Potassium-argon dating is one of a series of methods for obtaining an estimate of the relative time of crystallization of igneous rocks. This technique is useful over a large range of apparent ages from about 1 million or less to several billion years. It is based upon the relative abundance of the radioactive isotope of potassium, 40K, an isotope with a half life of 1.2 billion years. This isotope is present in all potassium in a ratio of approximately one atom to 10,000 atoms of common (non-radioactive) 39K. When an atom of 40K decays, 88.8% of the time it gives rise to an atom of 40Ca. Since 40Ca is common calcium, it is not usually of use in radiometric dating. However, 11.2% of the 40K decays into 40Ar, which, as an inert gas, is generally considered to be lost to the system during the crystallization of magma. Subsequently, argon resulting from the breakdown of 40K, accumulates in the rock within the crystal lattice and is trapped. The amount of potassium in the rock is determined, and the rate of argon production is estimated from this. Using this rate value, a radiometric age can be assigned to crystallization, based upon the amount of 40Ar contained in the rock. Like all radiometric age determinations, Potassium Argon dating has its share of assumptions. Some of these involve higher levels of asumption than others.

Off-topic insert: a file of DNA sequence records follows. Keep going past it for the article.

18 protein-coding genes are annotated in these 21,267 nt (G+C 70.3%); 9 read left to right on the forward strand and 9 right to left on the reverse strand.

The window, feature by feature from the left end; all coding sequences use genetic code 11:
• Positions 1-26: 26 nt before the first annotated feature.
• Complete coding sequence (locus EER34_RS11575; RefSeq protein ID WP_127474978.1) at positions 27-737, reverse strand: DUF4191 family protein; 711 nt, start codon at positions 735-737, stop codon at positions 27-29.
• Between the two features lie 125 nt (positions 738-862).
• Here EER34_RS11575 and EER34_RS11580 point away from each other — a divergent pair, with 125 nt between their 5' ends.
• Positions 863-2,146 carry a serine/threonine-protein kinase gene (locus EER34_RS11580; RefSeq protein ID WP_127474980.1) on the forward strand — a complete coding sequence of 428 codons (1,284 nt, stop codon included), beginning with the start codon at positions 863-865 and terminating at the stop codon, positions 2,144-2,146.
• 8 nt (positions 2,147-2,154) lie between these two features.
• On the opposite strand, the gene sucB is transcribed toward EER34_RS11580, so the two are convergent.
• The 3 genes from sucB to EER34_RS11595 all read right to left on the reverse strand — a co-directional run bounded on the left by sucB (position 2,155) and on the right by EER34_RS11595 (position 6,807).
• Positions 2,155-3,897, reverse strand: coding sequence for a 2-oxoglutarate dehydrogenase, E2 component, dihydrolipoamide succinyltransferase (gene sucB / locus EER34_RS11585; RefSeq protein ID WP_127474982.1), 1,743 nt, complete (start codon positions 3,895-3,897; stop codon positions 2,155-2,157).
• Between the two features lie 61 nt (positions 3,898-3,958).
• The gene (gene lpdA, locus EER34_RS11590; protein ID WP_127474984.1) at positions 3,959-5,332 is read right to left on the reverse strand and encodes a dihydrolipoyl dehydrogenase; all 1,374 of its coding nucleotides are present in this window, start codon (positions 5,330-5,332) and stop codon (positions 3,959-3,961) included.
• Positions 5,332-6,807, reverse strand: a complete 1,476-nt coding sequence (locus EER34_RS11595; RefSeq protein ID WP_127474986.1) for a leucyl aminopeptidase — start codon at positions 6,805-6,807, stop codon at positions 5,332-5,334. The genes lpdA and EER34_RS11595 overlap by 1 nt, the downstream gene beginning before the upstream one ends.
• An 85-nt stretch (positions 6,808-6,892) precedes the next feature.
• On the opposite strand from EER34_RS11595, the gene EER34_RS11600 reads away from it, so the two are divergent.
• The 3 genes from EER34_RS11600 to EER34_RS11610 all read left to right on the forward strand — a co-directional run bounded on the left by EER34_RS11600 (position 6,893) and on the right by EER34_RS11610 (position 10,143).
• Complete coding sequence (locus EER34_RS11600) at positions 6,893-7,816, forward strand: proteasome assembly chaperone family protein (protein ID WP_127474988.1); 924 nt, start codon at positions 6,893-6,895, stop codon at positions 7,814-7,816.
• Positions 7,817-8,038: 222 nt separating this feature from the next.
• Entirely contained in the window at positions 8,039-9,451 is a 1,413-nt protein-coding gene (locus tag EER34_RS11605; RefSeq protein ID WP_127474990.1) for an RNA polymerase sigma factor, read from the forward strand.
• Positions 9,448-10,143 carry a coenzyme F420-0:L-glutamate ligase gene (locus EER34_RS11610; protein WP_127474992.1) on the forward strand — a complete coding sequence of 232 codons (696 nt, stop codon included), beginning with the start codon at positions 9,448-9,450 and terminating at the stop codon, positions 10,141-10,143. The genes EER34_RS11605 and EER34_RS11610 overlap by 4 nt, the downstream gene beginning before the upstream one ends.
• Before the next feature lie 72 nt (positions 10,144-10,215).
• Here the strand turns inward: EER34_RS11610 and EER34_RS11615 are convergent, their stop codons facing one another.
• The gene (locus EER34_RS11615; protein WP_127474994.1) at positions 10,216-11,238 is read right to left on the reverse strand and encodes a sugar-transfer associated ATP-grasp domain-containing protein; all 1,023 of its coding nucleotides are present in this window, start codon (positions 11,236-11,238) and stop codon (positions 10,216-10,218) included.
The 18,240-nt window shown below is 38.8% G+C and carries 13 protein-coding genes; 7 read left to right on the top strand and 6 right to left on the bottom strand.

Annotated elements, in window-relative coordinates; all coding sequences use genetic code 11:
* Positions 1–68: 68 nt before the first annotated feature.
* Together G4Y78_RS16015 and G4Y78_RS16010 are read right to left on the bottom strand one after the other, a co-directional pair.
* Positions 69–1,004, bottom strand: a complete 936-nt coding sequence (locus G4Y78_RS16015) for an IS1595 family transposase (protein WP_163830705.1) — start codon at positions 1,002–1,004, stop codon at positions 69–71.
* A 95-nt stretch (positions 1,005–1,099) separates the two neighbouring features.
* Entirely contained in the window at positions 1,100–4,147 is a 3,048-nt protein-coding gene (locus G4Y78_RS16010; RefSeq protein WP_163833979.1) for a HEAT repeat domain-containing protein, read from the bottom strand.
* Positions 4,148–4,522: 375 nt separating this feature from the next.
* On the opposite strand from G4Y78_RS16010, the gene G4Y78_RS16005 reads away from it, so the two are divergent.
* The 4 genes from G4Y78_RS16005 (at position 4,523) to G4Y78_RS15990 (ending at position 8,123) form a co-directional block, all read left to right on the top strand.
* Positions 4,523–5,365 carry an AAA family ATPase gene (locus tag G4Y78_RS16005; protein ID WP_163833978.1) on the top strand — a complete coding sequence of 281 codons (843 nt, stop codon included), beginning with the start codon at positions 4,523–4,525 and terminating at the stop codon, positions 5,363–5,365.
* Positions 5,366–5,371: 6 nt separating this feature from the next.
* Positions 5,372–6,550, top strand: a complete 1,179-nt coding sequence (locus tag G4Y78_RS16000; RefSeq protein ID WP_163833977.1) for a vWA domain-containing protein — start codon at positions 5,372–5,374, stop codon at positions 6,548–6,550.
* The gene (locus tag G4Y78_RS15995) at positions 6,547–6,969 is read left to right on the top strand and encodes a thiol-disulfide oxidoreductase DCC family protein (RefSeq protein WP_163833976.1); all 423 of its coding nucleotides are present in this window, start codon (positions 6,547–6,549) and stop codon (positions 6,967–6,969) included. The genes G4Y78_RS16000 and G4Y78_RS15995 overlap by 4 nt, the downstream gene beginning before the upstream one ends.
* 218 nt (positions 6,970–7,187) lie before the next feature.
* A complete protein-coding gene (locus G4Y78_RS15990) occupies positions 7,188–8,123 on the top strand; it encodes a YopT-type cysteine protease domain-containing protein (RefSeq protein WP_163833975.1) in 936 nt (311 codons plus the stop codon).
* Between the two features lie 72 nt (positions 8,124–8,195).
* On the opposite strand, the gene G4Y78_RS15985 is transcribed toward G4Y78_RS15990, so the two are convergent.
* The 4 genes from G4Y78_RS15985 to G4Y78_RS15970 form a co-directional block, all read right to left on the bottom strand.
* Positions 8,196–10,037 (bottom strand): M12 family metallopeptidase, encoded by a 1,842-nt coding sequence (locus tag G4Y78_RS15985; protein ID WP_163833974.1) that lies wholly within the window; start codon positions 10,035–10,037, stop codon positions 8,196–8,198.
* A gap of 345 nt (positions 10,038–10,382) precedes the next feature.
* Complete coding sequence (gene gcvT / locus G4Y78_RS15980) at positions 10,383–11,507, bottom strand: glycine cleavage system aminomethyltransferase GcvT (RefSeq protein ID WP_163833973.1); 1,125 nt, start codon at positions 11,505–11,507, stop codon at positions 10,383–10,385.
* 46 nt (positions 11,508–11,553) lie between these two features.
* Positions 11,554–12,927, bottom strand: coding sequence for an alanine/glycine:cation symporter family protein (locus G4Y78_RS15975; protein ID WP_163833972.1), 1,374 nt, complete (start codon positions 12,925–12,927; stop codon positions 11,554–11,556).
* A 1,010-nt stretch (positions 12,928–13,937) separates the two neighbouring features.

1: The half life for decay of 40K has not changed. This is perhaps the least assailable assumption.
2: The branching ratio has not appreciably changed.
3: The starting level of potassium, and particularly radiogenic potassium can be determined with certainty.
4: All preexisting 40Ar was removed from the rock prior to cooling.
5: Any nonradiogenic argon contained in the rocks has the composition of atmospheric argon.
6: No argon has been lost since the rock cooled. Beyond these are the problems of choosing a sample that has even the potential of giving precise information that is relevant for dating, and carefully assessing that the above criteria have been correctly evaluated in each sample.
2010 Arthur V. Chadwick, Ph.D.